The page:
Bt Brinjal – the war goes on

Pro Bt Brinjal group releases a report challenging contention that the vegetable is used in medicine

By Jyotika Sood
Published: Thursday 08 September 2011

With the Biotechnology Regulatory Authority of India Bill (BRAI) expected to be tabled in Lok Sabha during the monsoon session, there are hectic parleys going outside the Parliament. On one hand the biotech industry with support from government scientists are pitching for the release of Bt brinjal while anti-GM activists are making all efforts to oppose the same.

Starting the war this week was C Kameswara Rao, convener of Foundation for Biotechnology Awareness and Education (FBAE), who held a press conference in Delhi on September 5 demanding the government to lift moratorium over Bt brinjal. He released a report “Use of Brinjal in Alternative Systems of Medicine in India” in the presence of P Ananda Kumar, director of the National Research Centre for Plant Biotechnology (NRCPB) of the Indian Council of Agricultural Research (ICAR).


In his report, Rao mentions that brinjal is generally not used as a medicine. The anti-GM activists and non-profits have till now contended that since brinjal is used as a medicine, Bt genes should no be introduced in it.

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Rao says that brinjal belongs to the botanical group Solanum, but there research has found only some wild species of Solanum are used in Indian medicine systems like ayurveda, siddha, unani and homoeopathy. “Brinjal, raw or processed, is not used in any of the Indian systems of medicine. In fact, every system has indicated certain negative effects of brinjal including its allergic potential. “The siddha system prohibits its consumption in certain disease conditions,” Rao claims. Thus the assumption that transgenic Bt gene affects synergy in medicine is inaccurate and irrelevant, he adds.


The mention of some insignificant uses of brinjal as medicine was probably based on texts of classical medicine compiled centuries ago. These uses are no longer relevant as the present day cultivated brinjal has undergone extensive genetic modification in conventional breeding, Rao contends. “Bt brinjal does not pose any threat to the use of non-Bt brinjal in medicine, as the scope for gene flow from Bt brinjal to non-Bt brinjal is almost non-existent,” he adds.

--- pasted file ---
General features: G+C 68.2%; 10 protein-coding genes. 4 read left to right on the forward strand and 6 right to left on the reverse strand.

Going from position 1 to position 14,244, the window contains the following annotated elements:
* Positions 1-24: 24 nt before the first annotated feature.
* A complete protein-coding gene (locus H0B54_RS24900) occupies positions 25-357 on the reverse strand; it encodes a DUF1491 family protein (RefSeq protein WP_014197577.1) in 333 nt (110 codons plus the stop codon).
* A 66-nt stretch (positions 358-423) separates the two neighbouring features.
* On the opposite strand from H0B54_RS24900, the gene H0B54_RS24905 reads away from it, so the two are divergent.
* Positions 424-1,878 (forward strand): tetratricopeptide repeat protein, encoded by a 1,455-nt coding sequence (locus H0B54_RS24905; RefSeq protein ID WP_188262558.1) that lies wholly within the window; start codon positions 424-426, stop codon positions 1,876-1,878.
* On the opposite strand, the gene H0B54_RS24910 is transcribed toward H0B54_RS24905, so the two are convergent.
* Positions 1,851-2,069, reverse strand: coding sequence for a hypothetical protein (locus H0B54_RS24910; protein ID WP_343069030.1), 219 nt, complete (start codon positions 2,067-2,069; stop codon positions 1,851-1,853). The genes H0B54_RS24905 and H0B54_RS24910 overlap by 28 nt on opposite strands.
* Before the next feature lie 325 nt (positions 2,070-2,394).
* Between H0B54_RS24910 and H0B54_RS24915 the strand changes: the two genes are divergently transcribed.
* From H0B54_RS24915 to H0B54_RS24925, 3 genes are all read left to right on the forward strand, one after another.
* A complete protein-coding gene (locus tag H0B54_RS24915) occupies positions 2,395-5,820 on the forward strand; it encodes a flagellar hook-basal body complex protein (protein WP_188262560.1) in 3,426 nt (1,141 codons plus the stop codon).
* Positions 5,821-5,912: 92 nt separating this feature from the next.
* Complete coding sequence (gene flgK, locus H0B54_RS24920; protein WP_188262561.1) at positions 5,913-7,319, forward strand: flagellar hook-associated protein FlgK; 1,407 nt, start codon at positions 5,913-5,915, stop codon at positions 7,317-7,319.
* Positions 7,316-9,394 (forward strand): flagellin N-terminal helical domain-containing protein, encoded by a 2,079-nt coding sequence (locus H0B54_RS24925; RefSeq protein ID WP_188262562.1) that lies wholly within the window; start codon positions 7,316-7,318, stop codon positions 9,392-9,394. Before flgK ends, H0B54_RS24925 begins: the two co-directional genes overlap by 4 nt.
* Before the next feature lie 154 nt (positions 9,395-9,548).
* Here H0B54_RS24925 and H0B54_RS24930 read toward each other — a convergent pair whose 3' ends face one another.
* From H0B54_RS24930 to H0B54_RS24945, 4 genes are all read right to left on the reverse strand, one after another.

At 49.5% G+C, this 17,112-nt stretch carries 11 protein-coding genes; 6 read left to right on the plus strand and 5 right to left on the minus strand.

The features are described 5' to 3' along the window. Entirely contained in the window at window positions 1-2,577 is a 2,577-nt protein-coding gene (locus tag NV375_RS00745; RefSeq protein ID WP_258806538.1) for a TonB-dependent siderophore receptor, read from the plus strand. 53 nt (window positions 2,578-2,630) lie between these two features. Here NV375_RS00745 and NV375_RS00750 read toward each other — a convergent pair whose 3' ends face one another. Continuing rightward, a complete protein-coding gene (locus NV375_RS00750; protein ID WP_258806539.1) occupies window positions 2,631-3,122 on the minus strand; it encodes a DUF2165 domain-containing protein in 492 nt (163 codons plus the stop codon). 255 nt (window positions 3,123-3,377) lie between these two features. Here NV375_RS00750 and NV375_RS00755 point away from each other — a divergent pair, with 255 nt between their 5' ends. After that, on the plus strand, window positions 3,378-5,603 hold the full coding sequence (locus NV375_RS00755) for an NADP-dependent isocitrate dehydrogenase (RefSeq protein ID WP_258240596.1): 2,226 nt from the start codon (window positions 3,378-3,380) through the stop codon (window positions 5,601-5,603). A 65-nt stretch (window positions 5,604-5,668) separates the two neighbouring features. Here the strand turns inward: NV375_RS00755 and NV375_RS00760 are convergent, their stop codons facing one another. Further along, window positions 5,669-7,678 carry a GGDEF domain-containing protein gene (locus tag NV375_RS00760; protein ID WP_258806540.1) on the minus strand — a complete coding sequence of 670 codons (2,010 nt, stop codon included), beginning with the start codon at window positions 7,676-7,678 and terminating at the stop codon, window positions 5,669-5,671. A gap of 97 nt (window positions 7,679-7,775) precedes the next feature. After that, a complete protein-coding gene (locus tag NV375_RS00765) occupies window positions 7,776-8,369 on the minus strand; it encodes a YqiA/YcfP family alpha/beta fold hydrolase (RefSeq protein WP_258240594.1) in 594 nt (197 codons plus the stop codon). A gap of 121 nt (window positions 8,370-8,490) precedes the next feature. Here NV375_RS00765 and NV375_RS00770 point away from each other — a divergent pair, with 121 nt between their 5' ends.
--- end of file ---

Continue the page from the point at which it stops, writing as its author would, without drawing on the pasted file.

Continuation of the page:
He criticised the government’s decision of imposing a moratorium on Bt brinjal and said it was affecting research in the biotechnology sector.


However, a biotechnology scientist, on condition of anonymity, said Rao through his report was trying to deflect from the issue of biosafety of Bt brinjal. “It would have been better if Rao had come out with a report addressing biosafety issues in this press conference, rather than answering the propaganda of brinjal use in Indian medicine.”

The anti-GM group lead by Greenpeace on September 6 cooked the world's largest baingan ka bharta to register their protest to the GM crops. The campaign was supported by a dozen outfits including Bhartiya Kisan Union and non-profits Navdanya and Collation of GM-free India.

The bharta weighed around 500 kgs and a battery of chefs from Le Meridien hotel lead the cooking of the bharta that has been certified as a record by the Limca Book of Records.

“People have the right to say “no” to GM food and that is exactly what we have done today. We hope that the government would take notice of the voices of its citizens and stop the introduction of the bill which would become a non-transparent, autocratic body and lower the bar for the GM crop approvals,'' says Kapil Mishra, Sustainable Agriculture campaigner with Greenpeace India. A delegation of Greenpeace members later submitted a petition signed by over 100,000 people to the Prime Minister's Office against the bill.

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